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The site of Tell Deir ‘Alla, in the central Jordan Valley, was a settlement during the 13th century BC and functioned as a town, noted a Jordanian archaeologist.
“Unfortunately, neither burials nor a cemetery dating to the period ranging from ca. 1300-1000 BC, belonging to the dwellers of Tell Deir ‘Alla, were found at the site or in the close neighbourhood,” said Professor Emeritus Zeidan Kafafi.
Scholars argued that the uncovered Late Bronze Age II (ca. 1400-1300 BC) graves at the site of Kataretes-Samra, located only 6km to the southeast of Tell Deir ‘Alla may belong to the dead people of the site at that time, he said.
In 2010 a Jordanian-Dutch team founded the site situated between the villages of Sawalha and Abu Nu’aym belonging to the Deir ‘Alla municipality, Kafafi continued.
A bell-shaped pit was revealed below the surface soil which widened out to three metres in diameter and reached to two metres in depth.
“The excavators uncovered fragmentary human remains inside this pit, which were dated to the Iron Age,” Kafafi said.
In 1977, the cemetery of Tell Mazar, situated around three kilometres north-northwest of Tell Deir ‘Alla, was found in an area located only 220 metres to the west of the main settlement, he said.
Moreover, the cemetery consisted of Iron Age architectural debris ranging between the 11th and mid-10th centuries BC, which formed a mound rising ca. 1.80m above the surrounding farmland, and sloping to the north and south directions, the archaeologist said.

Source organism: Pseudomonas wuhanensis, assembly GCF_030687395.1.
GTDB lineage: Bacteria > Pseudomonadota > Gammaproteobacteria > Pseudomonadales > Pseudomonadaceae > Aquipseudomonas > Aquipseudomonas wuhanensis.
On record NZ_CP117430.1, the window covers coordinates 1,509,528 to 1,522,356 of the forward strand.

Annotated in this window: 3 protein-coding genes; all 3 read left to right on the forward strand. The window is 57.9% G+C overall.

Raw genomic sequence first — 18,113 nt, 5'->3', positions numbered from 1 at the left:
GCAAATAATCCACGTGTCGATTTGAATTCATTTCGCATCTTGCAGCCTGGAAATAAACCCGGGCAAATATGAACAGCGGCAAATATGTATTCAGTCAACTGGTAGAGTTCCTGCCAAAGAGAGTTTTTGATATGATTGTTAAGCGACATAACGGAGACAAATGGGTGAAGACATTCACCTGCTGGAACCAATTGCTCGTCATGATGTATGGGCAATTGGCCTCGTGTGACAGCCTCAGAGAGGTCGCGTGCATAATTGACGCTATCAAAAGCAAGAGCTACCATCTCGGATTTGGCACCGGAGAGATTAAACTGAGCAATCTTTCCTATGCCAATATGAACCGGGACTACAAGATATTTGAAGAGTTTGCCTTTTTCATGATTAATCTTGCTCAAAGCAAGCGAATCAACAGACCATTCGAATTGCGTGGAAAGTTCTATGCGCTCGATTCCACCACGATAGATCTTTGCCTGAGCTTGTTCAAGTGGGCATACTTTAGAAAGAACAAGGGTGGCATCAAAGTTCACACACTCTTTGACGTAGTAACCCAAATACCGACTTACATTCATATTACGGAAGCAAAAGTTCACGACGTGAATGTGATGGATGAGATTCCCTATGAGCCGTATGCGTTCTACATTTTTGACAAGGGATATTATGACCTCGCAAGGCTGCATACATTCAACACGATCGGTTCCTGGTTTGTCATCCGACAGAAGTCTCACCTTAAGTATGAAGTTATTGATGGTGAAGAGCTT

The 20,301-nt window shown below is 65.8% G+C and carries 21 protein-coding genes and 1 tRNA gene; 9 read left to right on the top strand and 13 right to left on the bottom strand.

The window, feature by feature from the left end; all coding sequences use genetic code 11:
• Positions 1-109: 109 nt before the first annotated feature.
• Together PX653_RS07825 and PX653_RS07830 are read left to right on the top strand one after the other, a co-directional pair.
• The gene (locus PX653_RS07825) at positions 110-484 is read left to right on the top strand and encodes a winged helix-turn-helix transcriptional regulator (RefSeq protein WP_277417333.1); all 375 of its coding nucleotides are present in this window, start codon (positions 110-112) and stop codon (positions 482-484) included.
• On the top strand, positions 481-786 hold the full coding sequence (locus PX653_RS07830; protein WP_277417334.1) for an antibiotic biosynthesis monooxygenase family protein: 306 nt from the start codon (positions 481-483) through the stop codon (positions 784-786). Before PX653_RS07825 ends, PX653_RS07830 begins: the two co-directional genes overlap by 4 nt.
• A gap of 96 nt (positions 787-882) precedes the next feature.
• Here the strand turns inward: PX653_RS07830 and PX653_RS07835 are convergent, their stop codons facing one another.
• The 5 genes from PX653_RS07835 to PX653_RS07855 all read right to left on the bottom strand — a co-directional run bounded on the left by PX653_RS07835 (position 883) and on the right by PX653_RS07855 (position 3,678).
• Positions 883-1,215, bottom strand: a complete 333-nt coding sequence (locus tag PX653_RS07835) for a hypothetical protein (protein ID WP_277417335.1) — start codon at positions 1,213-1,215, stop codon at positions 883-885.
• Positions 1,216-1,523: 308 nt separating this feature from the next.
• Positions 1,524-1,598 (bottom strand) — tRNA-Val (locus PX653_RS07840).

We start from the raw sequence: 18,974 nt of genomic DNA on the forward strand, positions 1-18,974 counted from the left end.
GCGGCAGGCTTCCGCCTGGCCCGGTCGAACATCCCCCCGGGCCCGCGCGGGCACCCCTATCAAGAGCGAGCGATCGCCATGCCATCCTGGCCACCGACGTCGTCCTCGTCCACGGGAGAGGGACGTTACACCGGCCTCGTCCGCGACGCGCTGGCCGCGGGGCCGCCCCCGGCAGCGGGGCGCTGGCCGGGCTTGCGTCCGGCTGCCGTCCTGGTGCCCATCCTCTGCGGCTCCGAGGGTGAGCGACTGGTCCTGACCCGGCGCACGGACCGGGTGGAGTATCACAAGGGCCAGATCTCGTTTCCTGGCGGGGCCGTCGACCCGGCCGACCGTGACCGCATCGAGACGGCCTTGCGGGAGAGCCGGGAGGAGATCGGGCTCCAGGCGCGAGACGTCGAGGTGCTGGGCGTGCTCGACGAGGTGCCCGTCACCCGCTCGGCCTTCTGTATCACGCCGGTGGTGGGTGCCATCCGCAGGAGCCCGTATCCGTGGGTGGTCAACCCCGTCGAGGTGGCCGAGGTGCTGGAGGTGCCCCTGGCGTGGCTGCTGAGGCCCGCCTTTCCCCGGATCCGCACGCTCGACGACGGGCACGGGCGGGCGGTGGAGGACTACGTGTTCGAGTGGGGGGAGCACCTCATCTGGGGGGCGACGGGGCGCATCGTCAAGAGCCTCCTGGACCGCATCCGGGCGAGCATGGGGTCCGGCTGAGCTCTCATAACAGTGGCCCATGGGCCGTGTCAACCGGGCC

“Inside the cemetery, 84 graves were found; unfortunately, the cemetery does not exist anymore, this is due to the cultivation operation,” Kafafi said, adding that the material excavated inside the graves pointed to the Iron Age II C period (ca. 700-586 BC).
The dead were buried in one-metre-deep graves, the professor said.
“Funerary objects were put with the dead. The kind and type of gifts are enlightening about the social status of the buried people. Funerary equipment consisted of metal such as pins, fibulae, daggers, swords, knives, arrowheads, spearheads, bracelets, armlets, belts, anklets, seals, scarabs, beads and pottery vessels,” Kafafi outlined.
Although the results of the excavations at Tell Deir ‘Alla did not reveal that much archaeological data from the second half of the Iron Age I (ca. 1100-1000 BC), it seems that Tell Deir ‘Alla and adjacent sites flourished culturally during the later Iron Age (ca. 1000-586 BC), the archaeologist said.
“The excavated archaeological Iron Age site in Ghor Abu Obeideh indicated a high presence of Ammonite culture. This might reveal that this part of the Jordanian Valley belonged to the Ammonite Kingdom during the 7th and 6th centuries BC,” Kafafi said.